India to launch credit crunch 7pound laptop
The credit crunch computer is set to arrive tomorrow in India when officials unveil the 500 rupee (£7.25) laptop. In an attempt to bridge the "digital divide" in the country between rich and poor, the government will show off the prototype, low-cost laptop as the centrepiece of an ambitious e-learning programme to link 18,000 colleges and 400 universities across the country.
India has a reputation for creating ultra-cheap technologies, a trend sparked last year by the Tata Nano, the world's cheapest car at Rs100,000 (£1,450).
The computer, known as Sakshat, which translates as "before your eyes", will be launched as part of a new Rs46bn "national mission for education". This envisages a network of laptops from which students can access lectures, coursework and specialist help from anywhere in India, triggering a revolution in education. A number of publishers have reportedly agreed to upload portions of their textbooks on to the system.
Prabhakar Rao, vice-chancellor of the university in Andhra Pradesh from where the Sakshat will be launched, said that India was "looking to get the hardware and software cheaper. In a developing country, costs have to be kept low so that the maximum number of students will benefit. That means cheap computers and cheap broadband access, so that students get access to ebooks and ejournals."
Although half of India's 1 billion people are aged below 25, the country has fallen behind in terms of university places, with only 11% of students enrolled, compared with double that in China. India's bigger northern neighbour already has 180 million internet users, five times India's total.
Designed by scientists at the Vellore Institute of Technology, the Indian Institute of Science in Bangalore, the Indian Institute of Technology in Madras and the state-controlled Semiconductor Complex, the laptop has 2Gb of Ram and wireless connectivity. In an attempt to keep costs low, experts say it is unlikely to use familiar Microsoft Windows software.
Officials are confident that the Rs500 price tag can be met. RP Agarwal, the top civil servant for Indian higher education, told newspapers last week that "at this stage, the price is working out to be $20 [Rs1,000] but with mass production it is bound to come down."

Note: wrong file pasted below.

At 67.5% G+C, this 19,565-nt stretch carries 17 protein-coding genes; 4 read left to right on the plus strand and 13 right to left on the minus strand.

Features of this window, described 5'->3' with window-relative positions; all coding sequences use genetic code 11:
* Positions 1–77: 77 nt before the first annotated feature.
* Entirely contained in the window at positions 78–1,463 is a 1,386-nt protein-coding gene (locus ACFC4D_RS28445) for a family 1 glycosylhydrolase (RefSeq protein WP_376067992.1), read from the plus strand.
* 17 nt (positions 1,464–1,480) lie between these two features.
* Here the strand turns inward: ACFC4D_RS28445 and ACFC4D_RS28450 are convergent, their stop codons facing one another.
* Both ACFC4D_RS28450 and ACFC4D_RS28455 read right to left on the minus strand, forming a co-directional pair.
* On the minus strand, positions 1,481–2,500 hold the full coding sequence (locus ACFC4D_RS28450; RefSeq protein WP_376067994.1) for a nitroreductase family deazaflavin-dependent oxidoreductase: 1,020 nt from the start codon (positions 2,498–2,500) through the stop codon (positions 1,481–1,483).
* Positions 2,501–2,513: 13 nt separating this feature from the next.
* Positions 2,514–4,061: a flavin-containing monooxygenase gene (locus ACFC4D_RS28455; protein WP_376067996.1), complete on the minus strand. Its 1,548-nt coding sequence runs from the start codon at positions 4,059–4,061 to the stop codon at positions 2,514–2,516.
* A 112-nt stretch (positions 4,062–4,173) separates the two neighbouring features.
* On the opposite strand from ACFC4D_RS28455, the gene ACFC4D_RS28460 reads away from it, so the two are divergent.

The Indian machine would also be considerably cheaper than the "$100 laptop", the lime-green computer known as the Children's Machine or XO that was designed by scientists at the Massachusetts Institute of Technology in the US.
Launched in 2005 in a flurry of praise by Nicholas Negroponte, the former director of MIT's Media Lab, the XO has failed to take off, partly because it costs $200 (£141) to make. However it has given rise to low-cost computers that save money by getting rid of hard drives and using cheap screens. The Classmate PC made by Intel, the world's biggest microchip manufacturer, can be bought for $400. Taiwan's Eee PC costs as little as $200.
However, some experts doubt that a laptop at $20 or $10 is commercially sustainable. Rajesh Jain, managing director of Netcore Solutions and a pioneer of low-cost computing in India, said: "You cannot even [make] a computer screen for $20. And India does not build much computer hardware. So where will the savings come from?"
Some bloggers today saw the new laptop as nothing more than a "souped up calculator". The sceptism was summed up by Atanu Dey, whose blog read: "If the government could pull-off a near-impossible technological miracle, does it not imply that the entire global computer industry is either totally incompetent or else it is a huge scam which produces stuff at very little cost and sells them at exorbitant prices."
Officials have been reluctant to talk about the project ahead of the launch, however, one did say that costs have been kept low by using students and researchers to do much of the designing. He said that in 2007 the cost was $47, but further refinements meant it dropped dramatically.
• India saw the launch of the $2,000 (£1,410) "people's car" by the motor company Tata last year.
• Wind-up everything. Since Trevor Bayliss invented the wind-up radio in 1989 the technology has spread. Wind-up power is now common in camping equipment and is being installed in African villages to provide lighting.
• DIY-adjustable glasses. The brainchild of British inventor Josh Silver, whose aim is to offer the specs to a billion of the world's poorest by 2020.
• In Kenya Equity Bank recently launched mobile banking, which allows customers to deposit, transfer and withdraw cash using a mobile phone.
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